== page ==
DMZ film festival envisions peace, hope
Sep 25, 2012
On September 21, the fourth annual DMZ Korean International Documentary Film Festival kicked off with an opening ceremony at Dorasan Station that was attended by such dignitaries as festival director and award-winning actor Cho Jae-hyun, organizing committee chair and Governor of Gyeonggi-do (Gyeonggi Province) Kim Moon-soo, and Culture Minister Choe Kwang-shik. Venice film festival victor Kim Ki-duk and his star actors Lee Jeong-jin and Cho Min-soo also attended.
A mere 56 kilometers from Seoul, Dorasan Station is the northernmost railway station on a line that once extended to Pyongyang in North Korea. Nearby is the southern boundary line of the Civil Control Zone of the DMZ, the no-man’s land that has divided the Korean Peninsula for nearly 60 years as a living testament to the tensions and tragedies of the past half-century.
Director Kim Ki-duk (left), who recently won the Golden Lion at the Venice Film Festival, walks the red carpet at opening night of the 4th annual DMZ Korean International Documentary Film Festival. Actors Cho Min-soo (middle) and Lee Jeong-jin (right), who starred in Kim's award-winning film Pieta, also attended (photo courtesy of DMZ Docs 2012).
“This place, where all of you and I arrived earlier today by crossing the railway bridge over the Imjin River,” continued Kim, “cannot be entered without the permission of the commander of the first infantry division of the Republic of Korea Army. The Civilian Control Zone of the DMZ is such a place. And yet it is here that we, with the inextinguishable dream of unification in our hearts, open this year’s festival.”
Film, a medium for dialogue and change
The night’s festivities continued with various performances, including one by Croatian crossover pianist Maksim Mrvica, and the screening of the opening film for this year’s festival, British director Hugh Hartford’s Ping Pong, which follows ping pong athletes in their 80s who compete at the world championships in Inner Mongolia.
This year’s DMZ film festival differs from those of years past in the wide variety of issues discussed in the selected documentaries. The 13 films in the international competition category look at social issues such as the importance of education, which is explored in the film China Gate, and the changing roles of women, as examined in the lives of the Afghan female boxers-in-training in The Boxing Girls of Kabul. Other films come from Finland, Canada, Norway, Ecuador, and Vietnam.
Other categories of competition and screening include the Korean Competition which spotlights local films, the Global Vision section which features works already receiving praise around the world, and the Asian Perspective section which encourages exchange of cultural viewpoints from across Asia through documentaries. Films from India, Japan, Indonesia, and Malaysia are among this year’s selection.
“In an effort to overcome the preconceptions of audiences who consider documentaries a difficult genre,” said festival director Jo, “we have prepared a feast of films that encompass a broad range of issues and communicate important messages in approachable ways.”
Flowers for guns, peace for war
Another highlight of this year’s festival included a parade in Paju that featured a fully operable tank that appeared in the 2004 blockbuster Taegukgi. The tank, which was adorned with a mass of brightly colored flowers and followed by a line of soldiers decked out in the same floral camouflage, was created by leading Korean media artist Lee Yong-baek.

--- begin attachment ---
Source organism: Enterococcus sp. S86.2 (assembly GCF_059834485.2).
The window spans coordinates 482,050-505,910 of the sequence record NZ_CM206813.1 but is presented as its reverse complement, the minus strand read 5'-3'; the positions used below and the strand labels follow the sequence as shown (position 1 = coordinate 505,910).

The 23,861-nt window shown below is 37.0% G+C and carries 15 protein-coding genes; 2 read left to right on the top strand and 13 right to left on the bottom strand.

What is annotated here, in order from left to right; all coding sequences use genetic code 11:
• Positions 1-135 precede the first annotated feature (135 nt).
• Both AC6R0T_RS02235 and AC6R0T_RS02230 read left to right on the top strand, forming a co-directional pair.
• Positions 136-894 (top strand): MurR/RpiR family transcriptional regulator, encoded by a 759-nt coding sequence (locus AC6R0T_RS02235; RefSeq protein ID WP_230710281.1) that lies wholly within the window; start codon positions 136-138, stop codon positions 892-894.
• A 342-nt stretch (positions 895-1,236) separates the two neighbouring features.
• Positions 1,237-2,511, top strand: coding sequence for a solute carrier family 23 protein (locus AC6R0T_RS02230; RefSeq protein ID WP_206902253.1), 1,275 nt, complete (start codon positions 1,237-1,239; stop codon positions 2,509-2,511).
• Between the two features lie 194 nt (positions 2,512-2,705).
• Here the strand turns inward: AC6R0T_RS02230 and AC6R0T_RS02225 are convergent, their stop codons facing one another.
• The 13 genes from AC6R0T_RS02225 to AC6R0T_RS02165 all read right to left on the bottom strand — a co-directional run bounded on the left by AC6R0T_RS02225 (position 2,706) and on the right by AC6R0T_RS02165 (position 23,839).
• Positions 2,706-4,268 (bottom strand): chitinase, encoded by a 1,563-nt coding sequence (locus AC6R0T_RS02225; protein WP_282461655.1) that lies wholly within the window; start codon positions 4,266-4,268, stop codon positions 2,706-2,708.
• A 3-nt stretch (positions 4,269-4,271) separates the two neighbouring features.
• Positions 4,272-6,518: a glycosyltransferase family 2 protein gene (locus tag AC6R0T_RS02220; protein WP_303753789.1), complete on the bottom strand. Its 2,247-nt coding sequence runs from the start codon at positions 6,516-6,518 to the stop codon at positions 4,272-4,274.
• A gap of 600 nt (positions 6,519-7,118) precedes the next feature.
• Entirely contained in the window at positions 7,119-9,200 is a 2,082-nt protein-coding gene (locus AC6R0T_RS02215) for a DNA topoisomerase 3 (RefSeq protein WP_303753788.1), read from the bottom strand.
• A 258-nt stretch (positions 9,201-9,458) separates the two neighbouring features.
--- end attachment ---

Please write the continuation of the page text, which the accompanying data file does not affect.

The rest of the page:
Lee, whose work was showcased at the 54th Venice Biennale in 2011, also designed the festival’s official poster. “Angel Soldier and Flower Tank,” as the parade was named, was designed on the idea that a peace imagined and hoped for can someday become peace realized and lived out.
“If the world was filled with flowers, wouldn’t soldiers wear them too?” was the optimistic inquiry that inspired Lee’s designs, which replace the typical icons of war, guns, and soldiers, with flowers and all that they represent of beauty, life, and insistent flourishing.
Life inside the DMZ
Prior to the festival’s opening, a photography exhibit opened within Camp Greaves, a former U.S. Army compound near the DMZ, inviting visitors to take a closer look at daily life in the largely uninhabited area. Thirty cuts by veteran photographer Kim Jung-man comprised the entirety of the exhibit.
Kim, who started his project in August in coordination with the Ministry of National Defense, had focused on the lives of soldiers manning the border area as well as local villagers in Daeseong-dong. Here, a little over 300 residents, all of whom are descendants of the village’s pre-war residents, live in what is the only South Korean settlement inside the DMZ.
The exhibit, which opened on September 13 and will continue until the festival’s last day, invites visitors to reconsider the importance of peace and the possibility for such, even in an area as scarred by history as the DMZ. All of his works are for sale, with proceeds to be donated to Daeseong-dong.
This year’s festival will run until September 27 and screen a total of 115 films from 37 countries at Megabox in Paju City as well as the Lotte Cinema Paju Outlet. More information on the schedule and venues can be found at the official website: http://www.dmzdocs.com/eng/main/main.asp.
By Kwon Jungyun
Korea.net Staff Writer
Department Global Communication and Contents Division